May 23, 2017

May 23, 2017

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May 22, 2017

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The Cost-Only Rule Applies To FOIA Fees For Illinois Property Tax Records

A recent Illinois appellate court decision should remind government entities that charging a fee for a FOIA request should not be assessed without due care. In Sage Information Services v. Suhr, 2014 IL App (2d) 130708, the plaintiffs requested "a copy, on CD or similar electronic media, of the current real property assessment record file for the entire county, together with an electronic copy of the sales file" from the Supervisor of Assessments.

The requestor asserted that under section 6(a) of the FOIA, the defendant could charge no more than the cost of the disc. However, the defendant responded that the plaintiff would have to pay $6,290.45 (five cents per parcel) to obtain the records, relying on section 9-20 of the Property Tax Code.

The parties disagreed on which statute governs how much the defendant should charge for electronic records. Defendant asserted that the governing statute was section 9-20 of the Property Tax Code, which provides that, "In all counties, all property record cards maintained by...the chief county assessment officer shall be public records.... Upon request and payment of such reasonable fee established by the custodian, a copy or printout shall be provided to any person." 35 ILCS 200/9-20. The plaintiff contends the governing statute is section 6(a) of the FOIA, which provides, "When a person requests a copy of a record maintained in an electronic format, the public body shall furnish it in the electronic format specified by the requester, if feasible.... A public body may charge the requester for the actual cost of purchasing the recording medium, whether disc, diskette, tape, or other medium... Except to the extent that the General Assembly expressly provides, statutory fees applicable to copies of public records when furnished in a paper format shall not be applicable to those records furnished in an electronic format." 5 ILCS 140/6(a).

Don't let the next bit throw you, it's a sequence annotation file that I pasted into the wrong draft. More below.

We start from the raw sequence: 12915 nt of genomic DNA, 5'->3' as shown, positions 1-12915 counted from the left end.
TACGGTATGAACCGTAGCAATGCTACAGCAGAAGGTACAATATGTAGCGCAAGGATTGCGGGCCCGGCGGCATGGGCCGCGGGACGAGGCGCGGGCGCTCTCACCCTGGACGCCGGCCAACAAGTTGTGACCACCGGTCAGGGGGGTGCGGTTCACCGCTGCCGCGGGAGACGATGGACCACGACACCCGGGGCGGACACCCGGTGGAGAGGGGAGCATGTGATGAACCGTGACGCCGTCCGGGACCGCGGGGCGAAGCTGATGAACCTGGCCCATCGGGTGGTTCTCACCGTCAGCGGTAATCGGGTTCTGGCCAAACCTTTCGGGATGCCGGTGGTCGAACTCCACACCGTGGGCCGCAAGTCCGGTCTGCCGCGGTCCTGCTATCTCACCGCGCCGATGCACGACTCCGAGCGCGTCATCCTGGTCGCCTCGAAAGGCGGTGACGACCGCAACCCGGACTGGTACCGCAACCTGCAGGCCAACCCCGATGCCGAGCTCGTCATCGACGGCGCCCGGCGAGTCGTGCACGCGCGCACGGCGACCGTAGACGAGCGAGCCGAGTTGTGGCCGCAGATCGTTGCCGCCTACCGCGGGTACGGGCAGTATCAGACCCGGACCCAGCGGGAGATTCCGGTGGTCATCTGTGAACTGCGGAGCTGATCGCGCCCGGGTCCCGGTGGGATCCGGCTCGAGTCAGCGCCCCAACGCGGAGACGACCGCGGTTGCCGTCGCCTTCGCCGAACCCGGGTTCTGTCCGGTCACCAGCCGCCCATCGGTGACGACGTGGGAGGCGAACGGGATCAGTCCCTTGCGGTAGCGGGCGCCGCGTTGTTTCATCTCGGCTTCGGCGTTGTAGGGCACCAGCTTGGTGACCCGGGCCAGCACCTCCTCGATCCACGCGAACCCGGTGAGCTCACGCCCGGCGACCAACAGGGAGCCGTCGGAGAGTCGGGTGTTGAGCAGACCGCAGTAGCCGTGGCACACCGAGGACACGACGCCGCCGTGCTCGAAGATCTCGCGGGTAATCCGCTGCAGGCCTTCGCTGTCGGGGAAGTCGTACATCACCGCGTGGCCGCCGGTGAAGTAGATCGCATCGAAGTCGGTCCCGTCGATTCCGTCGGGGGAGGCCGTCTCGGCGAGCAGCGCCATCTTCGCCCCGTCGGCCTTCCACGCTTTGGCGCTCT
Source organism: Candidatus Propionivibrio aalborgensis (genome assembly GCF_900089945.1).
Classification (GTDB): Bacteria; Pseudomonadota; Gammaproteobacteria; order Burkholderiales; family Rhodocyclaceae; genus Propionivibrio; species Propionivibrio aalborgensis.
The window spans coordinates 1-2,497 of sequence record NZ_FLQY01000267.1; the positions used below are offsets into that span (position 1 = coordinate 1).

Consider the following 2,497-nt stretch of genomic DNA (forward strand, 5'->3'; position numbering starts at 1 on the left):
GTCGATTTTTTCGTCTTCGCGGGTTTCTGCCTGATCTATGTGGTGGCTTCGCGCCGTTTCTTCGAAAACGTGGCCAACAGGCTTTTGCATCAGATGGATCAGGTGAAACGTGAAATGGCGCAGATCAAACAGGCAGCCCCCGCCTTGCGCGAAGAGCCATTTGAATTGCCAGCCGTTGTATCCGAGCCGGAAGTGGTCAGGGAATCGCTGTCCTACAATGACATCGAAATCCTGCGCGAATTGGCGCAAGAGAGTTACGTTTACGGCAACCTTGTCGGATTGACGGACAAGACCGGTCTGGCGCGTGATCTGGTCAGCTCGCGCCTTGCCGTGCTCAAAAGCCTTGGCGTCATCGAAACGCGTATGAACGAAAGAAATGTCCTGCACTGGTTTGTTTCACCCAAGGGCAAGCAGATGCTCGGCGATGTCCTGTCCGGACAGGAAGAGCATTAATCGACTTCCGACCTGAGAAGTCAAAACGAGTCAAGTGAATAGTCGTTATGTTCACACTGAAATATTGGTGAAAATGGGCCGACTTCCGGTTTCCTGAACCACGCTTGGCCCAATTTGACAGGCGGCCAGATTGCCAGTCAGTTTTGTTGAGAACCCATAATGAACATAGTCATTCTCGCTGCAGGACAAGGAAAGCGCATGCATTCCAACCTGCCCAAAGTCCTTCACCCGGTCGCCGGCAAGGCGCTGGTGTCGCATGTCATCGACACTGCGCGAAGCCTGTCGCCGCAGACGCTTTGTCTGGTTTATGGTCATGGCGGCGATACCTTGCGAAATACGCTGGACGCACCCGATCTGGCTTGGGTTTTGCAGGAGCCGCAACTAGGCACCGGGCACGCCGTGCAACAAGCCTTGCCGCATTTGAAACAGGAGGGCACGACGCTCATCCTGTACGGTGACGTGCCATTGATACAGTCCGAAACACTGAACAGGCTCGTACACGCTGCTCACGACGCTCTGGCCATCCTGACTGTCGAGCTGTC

The Second District relied heavily on the Fifth District's opinion in Sage Information Services v. Humm, 2012 IL App (5th) 110580, which was the first to decide this issue. The court noted the 2010 Amendment to section 6(a) changed the language to distinguish between paper records and electronic records. Section 6(b) of the FOIA allows an agency to rely on another statute to charge more than the cost of production if it is a request for paper documents. However, if the request is for electronic documents, as it was in this case, section 6(a) governs. The amendment narrowed the exception to the cost-only rule. Therefore, if a government entity wants to charge more than the actual cost, another statute must expressly provide that the assessor may charge fees "applicable to copies of public records when furnished in a paper format."

The Tax Code does not contain express language that allowed the defendant to escape the cost-only rule. The court found the amendment to section 6(a) to be unambiguous and inescapably applied to the case at-hand. Therefore, the court held the defendant could not charge more than the cost of purchasing the record medium for the requested electronic documents.

When a request demands records in an electronic format, the FOIA officer should proceed with caution when assessing fees for the response. If the requested records are subject to a fee provision, other than the fee provision in the Freedom of Information Act, the FOIA officer must determine if the applicable language explicitly allows for recovery of more than the cost of actual production.

© 2017 Heyl, Royster, Voelker & Allen, P.C

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Of Counsel

Chrissie's practice is focused on government law, representing municipalities and other public entities in a broad range of issues, including administrative and regulatory law, the operation and governance of critical services, infrastructure construction and financing, council procedures, tax increment financing and economic development. Before joining Heyl Royster, Chrissie served as the City Attorney for Canton, Illinois for seven years where she managed all legal aspects of a municipal corporation.

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